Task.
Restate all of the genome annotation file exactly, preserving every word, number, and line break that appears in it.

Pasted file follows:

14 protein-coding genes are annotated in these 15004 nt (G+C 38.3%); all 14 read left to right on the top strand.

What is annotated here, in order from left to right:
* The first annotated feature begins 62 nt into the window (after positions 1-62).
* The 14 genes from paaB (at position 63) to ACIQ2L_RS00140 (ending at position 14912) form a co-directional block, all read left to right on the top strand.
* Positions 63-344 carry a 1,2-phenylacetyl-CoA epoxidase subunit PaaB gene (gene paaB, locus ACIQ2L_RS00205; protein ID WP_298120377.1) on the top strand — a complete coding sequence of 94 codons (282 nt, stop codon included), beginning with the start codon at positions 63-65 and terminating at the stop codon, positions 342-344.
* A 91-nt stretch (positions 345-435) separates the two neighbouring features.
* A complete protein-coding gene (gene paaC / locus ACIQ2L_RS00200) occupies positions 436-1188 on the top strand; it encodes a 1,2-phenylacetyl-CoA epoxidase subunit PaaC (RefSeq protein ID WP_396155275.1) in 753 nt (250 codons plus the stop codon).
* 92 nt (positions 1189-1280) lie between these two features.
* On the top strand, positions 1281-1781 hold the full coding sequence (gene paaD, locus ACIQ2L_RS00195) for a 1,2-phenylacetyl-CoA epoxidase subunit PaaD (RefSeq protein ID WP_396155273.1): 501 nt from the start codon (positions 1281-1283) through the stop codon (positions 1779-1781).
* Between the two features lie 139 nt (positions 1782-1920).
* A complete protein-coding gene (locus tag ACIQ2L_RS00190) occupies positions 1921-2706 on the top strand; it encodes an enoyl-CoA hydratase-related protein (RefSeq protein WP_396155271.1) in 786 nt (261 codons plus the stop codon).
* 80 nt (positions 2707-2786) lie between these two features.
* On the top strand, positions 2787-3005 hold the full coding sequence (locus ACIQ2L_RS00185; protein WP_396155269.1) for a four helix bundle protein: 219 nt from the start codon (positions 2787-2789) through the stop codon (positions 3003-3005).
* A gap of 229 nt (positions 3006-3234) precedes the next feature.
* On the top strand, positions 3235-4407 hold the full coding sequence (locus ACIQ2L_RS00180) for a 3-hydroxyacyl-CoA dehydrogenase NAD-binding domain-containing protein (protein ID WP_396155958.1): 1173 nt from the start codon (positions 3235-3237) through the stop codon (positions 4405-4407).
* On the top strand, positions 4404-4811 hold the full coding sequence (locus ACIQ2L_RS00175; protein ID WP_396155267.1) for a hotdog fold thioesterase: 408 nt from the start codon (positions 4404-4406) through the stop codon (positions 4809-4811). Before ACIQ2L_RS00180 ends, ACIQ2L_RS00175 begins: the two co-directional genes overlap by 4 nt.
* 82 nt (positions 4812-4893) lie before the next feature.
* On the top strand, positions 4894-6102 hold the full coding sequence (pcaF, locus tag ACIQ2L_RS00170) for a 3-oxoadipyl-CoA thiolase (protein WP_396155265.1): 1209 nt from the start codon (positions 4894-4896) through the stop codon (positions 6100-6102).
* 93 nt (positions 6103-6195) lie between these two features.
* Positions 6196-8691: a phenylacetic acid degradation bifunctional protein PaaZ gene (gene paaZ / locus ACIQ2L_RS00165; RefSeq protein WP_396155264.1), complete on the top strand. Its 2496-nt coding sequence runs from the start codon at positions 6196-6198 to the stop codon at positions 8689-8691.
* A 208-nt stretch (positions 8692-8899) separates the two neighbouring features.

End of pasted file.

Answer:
14 protein-coding genes are annotated in these 15004 nt (G+C 38.3%); all 14 read left to right on the top strand.

What is annotated here, in order from left to right:
* The first annotated feature begins 62 nt into the window (after positions 1-62).
* The 14 genes from paaB (at position 63) to ACIQ2L_RS00140 (ending at position 14912) form a co-directional block, all read left to right on the top strand.
* Positions 63-344 carry a 1,2-phenylacetyl-CoA epoxidase subunit PaaB gene (gene paaB, locus ACIQ2L_RS00205; protein ID WP_298120377.1) on the top strand — a complete coding sequence of 94 codons (282 nt, stop codon included), beginning with the start codon at positions 63-65 and terminating at the stop codon, positions 342-344.
* A 91-nt stretch (positions 345-435) separates the two neighbouring features.
* A complete protein-coding gene (gene paaC / locus ACIQ2L_RS00200) occupies positions 436-1188 on the top strand; it encodes a 1,2-phenylacetyl-CoA epoxidase subunit PaaC (RefSeq protein ID WP_396155275.1) in 753 nt (250 codons plus the stop codon).
* 92 nt (positions 1189-1280) lie between these two features.
* On the top strand, positions 1281-1781 hold the full coding sequence (gene paaD, locus ACIQ2L_RS00195) for a 1,2-phenylacetyl-CoA epoxidase subunit PaaD (RefSeq protein ID WP_396155273.1): 501 nt from the start codon (positions 1281-1283) through the stop codon (positions 1779-1781).
* Between the two features lie 139 nt (positions 1782-1920).
* A complete protein-coding gene (locus tag ACIQ2L_RS00190) occupies positions 1921-2706 on the top strand; it encodes an enoyl-CoA hydratase-related protein (RefSeq protein WP_396155271.1) in 786 nt (261 codons plus the stop codon).
* 80 nt (positions 2707-2786) lie between these two features.
* On the top strand, positions 2787-3005 hold the full coding sequence (locus ACIQ2L_RS00185; protein WP_396155269.1) for a four helix bundle protein: 219 nt from the start codon (positions 2787-2789) through the stop codon (positions 3003-3005).
* A gap of 229 nt (positions 3006-3234) precedes the next feature.
* On the top strand, positions 3235-4407 hold the full coding sequence (locus ACIQ2L_RS00180) for a 3-hydroxyacyl-CoA dehydrogenase NAD-binding domain-containing protein (protein ID WP_396155958.1): 1173 nt from the start codon (positions 3235-3237) through the stop codon (positions 4405-4407).
* On the top strand, positions 4404-4811 hold the full coding sequence (locus ACIQ2L_RS00175; protein ID WP_396155267.1) for a hotdog fold thioesterase: 408 nt from the start codon (positions 4404-4406) through the stop codon (positions 4809-4811). Before ACIQ2L_RS00180 ends, ACIQ2L_RS00175 begins: the two co-directional genes overlap by 4 nt.
* 82 nt (positions 4812-4893) lie before the next feature.
* On the top strand, positions 4894-6102 hold the full coding sequence (pcaF, locus tag ACIQ2L_RS00170) for a 3-oxoadipyl-CoA thiolase (protein WP_396155265.1): 1209 nt from the start codon (positions 4894-4896) through the stop codon (positions 6100-6102).
* 93 nt (positions 6103-6195) lie between these two features.
* Positions 6196-8691: a phenylacetic acid degradation bifunctional protein PaaZ gene (gene paaZ / locus ACIQ2L_RS00165; RefSeq protein WP_396155264.1), complete on the top strand. Its 2496-nt coding sequence runs from the start codon at positions 6196-6198 to the stop codon at positions 8689-8691.
* A 208-nt stretch (positions 8692-8899) separates the two neighbouring features.